Ensuring you have sufficient resources available to have a better retirement is an essential task of every investor. Having enough income to support your lifestyle, but also peace of mind that the stocks in your portfolio will be able to withstand any turmoil over the long haul, is critical as well.

The three companies below have proven themselves capable of meeting those needs in the past, raising their dividends every year for at least 25 years, which makes them part of the rarified group of stocks known as Dividend Aristocrats, they should be readily able to accomplish those goals in the future, too. 

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If people were familiar with 3M (NYSE:MMM) before the pandemic, it was probably through its consumer products like Post-It notes, Scotch tape, and Ace bandages, though the brands themselves were likely more known than the company behind them.

The coronavirus outbreak, however, put 3M on everyone's lips as it became widely known that it was a manufacturer of N95 respirators -- an essential piece of equipment in protecting frontline workers against the spread of the novel coronavirus -- that quickly became scarce from store shelves. President Trump even invoked the rarely used Defense Production Act that compels a company to prioritize its production for U.S. government needs.

3M has been working overtime to produce enough masks and respirators for all global markets during the crisis, which should provide a further boost to sales in healthcare, one of its strongest divisions, though its other segments have been soft.

What attracts retirement-oriented investors to 3M stock, though, is its dividend, which yields 3.8% annually and which the company has increased every year for over 50 years. Just over 60% of the free cash flow 3M generates each year goes toward supporting its dividend, suggesting its dividend is both safe and able to be raised again.

Consolidated Edison

What income investors like about Consolidated Edison (NYSE:ED) is it's a utility stock that, while not offering spectacular capital growth, provides sure and steady income. It has also increased that payout every year for 46 years.

Admittedly, those increases have not always been the most dramatic, but over the last five years, Consolidated Edison has boosted the rate. Where it has grown around 2.3% annually over the last decade, it's risen 3.3% in the past five years. In February, it raised the payout once again to $0.765 per quarter, or $3.06 per year, a 3.4% rise over the $2.96 per-share rate in 2019.

The utility's payout ratio, or the amount of its earnings that go toward paying the dividend, is 68%, which is actually lower than industry peers such as Duke Energy and Southern, which have ratios north of 70%. The lower a payout ratio is, the better as it ensures the dividend can continue being safely paid, though a very low one suggests a company is using its earnings to finance growth rather than return value to shareholders through payments.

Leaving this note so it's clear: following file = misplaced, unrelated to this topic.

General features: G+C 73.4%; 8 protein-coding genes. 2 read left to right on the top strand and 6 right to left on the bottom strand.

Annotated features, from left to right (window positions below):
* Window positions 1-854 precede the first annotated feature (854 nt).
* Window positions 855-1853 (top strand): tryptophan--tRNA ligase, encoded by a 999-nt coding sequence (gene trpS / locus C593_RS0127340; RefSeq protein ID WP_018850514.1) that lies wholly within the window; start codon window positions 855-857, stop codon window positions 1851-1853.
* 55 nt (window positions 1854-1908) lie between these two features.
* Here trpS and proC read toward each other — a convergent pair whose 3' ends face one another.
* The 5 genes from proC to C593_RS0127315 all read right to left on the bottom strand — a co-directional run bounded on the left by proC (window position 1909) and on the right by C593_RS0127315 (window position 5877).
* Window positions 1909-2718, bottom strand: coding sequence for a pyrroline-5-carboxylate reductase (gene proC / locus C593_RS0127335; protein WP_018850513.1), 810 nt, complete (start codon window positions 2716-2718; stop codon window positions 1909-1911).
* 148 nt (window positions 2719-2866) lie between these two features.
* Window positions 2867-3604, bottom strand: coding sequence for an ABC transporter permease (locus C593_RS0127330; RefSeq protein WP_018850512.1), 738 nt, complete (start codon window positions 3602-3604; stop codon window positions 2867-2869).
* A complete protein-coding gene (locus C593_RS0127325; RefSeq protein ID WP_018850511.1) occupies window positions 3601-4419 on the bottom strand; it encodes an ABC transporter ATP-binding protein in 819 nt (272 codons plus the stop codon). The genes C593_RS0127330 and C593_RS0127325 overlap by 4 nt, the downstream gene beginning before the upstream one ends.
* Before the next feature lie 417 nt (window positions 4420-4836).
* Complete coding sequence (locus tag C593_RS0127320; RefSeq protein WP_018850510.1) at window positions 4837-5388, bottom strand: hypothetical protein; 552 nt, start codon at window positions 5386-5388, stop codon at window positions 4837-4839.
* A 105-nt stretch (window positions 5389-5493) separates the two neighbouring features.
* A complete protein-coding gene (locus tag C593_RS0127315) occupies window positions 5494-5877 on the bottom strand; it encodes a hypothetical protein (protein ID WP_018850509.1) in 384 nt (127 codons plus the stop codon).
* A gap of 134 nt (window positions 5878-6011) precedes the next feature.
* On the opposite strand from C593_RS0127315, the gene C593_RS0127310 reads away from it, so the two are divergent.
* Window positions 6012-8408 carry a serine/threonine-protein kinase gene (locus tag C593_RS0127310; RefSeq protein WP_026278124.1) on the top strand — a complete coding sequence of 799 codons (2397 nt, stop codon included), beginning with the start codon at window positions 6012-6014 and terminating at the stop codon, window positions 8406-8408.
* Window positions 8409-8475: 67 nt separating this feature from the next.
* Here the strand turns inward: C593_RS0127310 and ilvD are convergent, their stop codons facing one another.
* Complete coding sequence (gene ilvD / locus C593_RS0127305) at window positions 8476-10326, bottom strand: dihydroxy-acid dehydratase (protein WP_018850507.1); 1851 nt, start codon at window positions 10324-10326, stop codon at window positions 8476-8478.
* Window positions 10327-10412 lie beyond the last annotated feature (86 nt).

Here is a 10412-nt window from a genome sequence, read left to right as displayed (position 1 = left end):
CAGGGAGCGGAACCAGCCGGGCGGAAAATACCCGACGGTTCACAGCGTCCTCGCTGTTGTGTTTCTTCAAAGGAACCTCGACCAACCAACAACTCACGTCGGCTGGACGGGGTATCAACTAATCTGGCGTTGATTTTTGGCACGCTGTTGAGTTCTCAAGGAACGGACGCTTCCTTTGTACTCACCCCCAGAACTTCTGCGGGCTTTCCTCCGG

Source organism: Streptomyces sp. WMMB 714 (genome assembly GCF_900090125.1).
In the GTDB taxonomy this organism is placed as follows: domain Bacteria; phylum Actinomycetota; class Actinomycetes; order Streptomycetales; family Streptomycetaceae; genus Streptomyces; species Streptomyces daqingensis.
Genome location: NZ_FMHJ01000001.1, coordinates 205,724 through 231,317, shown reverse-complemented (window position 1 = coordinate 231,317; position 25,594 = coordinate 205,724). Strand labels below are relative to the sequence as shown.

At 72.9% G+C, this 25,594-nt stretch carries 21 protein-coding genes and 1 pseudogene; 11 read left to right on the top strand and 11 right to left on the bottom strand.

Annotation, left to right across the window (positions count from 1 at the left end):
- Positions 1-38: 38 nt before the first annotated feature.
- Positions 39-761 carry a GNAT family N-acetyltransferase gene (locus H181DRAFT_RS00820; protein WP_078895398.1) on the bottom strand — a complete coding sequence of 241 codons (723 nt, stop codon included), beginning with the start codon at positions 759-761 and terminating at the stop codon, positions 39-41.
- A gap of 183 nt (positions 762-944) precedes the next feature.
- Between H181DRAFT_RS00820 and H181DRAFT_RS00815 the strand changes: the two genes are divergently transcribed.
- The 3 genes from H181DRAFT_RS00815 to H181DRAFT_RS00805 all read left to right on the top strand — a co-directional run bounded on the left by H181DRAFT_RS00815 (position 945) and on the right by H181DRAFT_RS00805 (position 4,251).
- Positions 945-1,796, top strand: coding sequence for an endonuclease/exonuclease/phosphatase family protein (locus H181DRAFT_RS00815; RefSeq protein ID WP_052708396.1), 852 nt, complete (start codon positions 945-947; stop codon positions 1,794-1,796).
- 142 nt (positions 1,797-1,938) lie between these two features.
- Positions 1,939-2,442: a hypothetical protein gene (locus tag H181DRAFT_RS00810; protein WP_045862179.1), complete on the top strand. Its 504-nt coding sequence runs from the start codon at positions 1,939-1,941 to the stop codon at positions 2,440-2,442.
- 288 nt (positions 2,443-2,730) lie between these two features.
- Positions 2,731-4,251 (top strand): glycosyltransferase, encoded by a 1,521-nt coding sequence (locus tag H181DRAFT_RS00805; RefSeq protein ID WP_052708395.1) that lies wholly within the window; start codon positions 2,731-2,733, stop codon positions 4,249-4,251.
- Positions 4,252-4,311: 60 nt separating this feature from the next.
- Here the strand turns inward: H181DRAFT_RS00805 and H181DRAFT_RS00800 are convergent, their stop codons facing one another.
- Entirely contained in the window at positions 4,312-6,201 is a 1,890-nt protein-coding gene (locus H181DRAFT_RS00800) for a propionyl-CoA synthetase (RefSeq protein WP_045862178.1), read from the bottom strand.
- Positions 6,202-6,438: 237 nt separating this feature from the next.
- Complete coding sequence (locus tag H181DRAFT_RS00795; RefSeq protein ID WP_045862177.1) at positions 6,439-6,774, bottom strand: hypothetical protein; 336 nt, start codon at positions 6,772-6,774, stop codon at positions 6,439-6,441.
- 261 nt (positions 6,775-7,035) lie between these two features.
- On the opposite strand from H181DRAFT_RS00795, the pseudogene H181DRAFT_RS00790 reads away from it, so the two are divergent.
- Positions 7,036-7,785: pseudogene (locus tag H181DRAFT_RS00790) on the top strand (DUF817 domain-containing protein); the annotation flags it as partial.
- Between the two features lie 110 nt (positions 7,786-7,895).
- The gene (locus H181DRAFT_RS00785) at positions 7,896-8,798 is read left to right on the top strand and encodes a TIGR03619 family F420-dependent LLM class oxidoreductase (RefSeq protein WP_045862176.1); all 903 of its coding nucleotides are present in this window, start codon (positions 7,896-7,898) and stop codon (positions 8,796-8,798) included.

General Dynamics

A good offense is predicated on having a strong defense, and General Dynamics (NYSE:GD) has played a vital role in defending the U.S. against its enemies both foreign and domestic.

It is the fifth-largest defense contractor in the country, generating over $39 billion in revenue last year.

Military priorities ebb and flow with changes in each new administration and in global geopolitical circles, but defense spending still rises almost every year. General Dynamics has proven adept at being able to win large contracts, though competition is fierce. Yet even when it wins, the markets may not always be impressed.

Last year, its Electric Boat division won a contract for nine new nuclear attack submarines, but investors had hoped for as many as 13. General Dynamics is in the running for a new $17 billion submarine contract now.

Supporting the military may be why some investors invest in the defense contractor's stock, but it also attracts income-seeking investors looking to tap into its generous payout of $4.40 per share that yields 3% annually.

General Dynamics has raised its dividend every year for over 25 years, and does so at a rate of about 10%. With a payout ratio of just 34%, the dividend is a safe bet to help investors play defense with their retirement portfolio while going on the offense for growth.

This article represents the opinion of the writer, who may disagree with the “official” recommendation position of a Motley Fool premium advisory service. We’re motley! Questioning an investing thesis -- even one of our own -- helps us all think critically about investing and make decisions that help us become smarter, happier, and richer.